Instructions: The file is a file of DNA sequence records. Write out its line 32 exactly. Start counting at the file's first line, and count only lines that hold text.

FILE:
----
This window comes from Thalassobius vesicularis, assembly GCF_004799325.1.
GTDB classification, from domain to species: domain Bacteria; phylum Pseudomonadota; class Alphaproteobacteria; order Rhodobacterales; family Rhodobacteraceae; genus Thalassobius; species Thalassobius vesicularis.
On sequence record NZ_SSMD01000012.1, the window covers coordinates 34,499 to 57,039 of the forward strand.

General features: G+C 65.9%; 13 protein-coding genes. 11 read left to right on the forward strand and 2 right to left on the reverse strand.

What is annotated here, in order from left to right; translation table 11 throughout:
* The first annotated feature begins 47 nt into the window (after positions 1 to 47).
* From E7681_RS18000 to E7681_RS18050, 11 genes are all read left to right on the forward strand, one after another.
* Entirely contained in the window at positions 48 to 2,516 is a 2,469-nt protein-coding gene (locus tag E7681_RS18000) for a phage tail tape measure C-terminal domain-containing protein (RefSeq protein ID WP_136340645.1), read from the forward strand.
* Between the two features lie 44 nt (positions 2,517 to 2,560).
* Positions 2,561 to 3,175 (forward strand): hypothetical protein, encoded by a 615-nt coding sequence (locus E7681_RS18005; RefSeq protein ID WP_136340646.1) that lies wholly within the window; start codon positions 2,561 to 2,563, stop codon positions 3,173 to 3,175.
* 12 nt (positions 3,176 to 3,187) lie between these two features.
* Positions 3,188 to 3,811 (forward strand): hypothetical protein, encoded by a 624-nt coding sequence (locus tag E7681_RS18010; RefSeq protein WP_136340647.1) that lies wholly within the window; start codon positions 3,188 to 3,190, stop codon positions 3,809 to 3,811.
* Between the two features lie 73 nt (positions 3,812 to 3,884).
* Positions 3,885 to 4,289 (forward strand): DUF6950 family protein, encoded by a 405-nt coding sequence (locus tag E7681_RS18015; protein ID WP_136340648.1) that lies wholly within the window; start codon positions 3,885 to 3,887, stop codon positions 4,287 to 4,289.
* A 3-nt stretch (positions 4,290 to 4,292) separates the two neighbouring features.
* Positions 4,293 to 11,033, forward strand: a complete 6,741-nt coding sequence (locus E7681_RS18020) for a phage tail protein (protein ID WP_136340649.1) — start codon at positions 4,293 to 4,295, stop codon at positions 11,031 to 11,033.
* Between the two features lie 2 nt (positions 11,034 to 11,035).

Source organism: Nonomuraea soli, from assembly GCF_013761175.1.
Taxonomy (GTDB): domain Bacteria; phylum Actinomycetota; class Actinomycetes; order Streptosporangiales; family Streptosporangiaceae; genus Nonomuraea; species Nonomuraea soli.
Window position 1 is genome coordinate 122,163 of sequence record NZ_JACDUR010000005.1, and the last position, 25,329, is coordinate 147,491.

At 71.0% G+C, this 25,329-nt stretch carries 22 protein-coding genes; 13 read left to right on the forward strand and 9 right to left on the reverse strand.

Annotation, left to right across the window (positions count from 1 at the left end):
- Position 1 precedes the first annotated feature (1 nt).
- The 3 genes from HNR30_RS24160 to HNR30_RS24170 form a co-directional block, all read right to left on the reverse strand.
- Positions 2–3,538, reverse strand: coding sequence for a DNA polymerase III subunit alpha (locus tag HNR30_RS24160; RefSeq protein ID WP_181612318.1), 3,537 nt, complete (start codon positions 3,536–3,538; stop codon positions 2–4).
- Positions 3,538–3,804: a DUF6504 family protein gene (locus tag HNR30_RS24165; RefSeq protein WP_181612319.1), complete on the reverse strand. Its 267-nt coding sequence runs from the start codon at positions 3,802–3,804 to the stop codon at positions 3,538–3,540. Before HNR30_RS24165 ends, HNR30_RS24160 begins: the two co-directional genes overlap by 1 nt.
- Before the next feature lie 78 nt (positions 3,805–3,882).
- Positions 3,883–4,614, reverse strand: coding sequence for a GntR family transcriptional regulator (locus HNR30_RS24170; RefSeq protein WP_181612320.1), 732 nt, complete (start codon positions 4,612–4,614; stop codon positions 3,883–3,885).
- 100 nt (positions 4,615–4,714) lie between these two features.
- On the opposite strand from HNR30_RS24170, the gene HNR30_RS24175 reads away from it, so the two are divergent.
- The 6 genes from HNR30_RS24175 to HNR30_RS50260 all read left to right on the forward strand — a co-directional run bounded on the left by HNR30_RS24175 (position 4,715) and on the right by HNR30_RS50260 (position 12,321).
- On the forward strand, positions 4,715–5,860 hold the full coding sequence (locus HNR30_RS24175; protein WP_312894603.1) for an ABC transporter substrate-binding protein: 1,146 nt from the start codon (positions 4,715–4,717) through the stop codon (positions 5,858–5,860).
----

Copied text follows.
- On the forward strand, positions 4,715–5,860 hold the full coding sequence (locus HNR30_RS24175; protein WP_312894603.1) for an ABC transporter substrate-binding protein: 1,146 nt from the start codon (positions 4,715–4,717) through the stop codon (positions 5,858–5,860).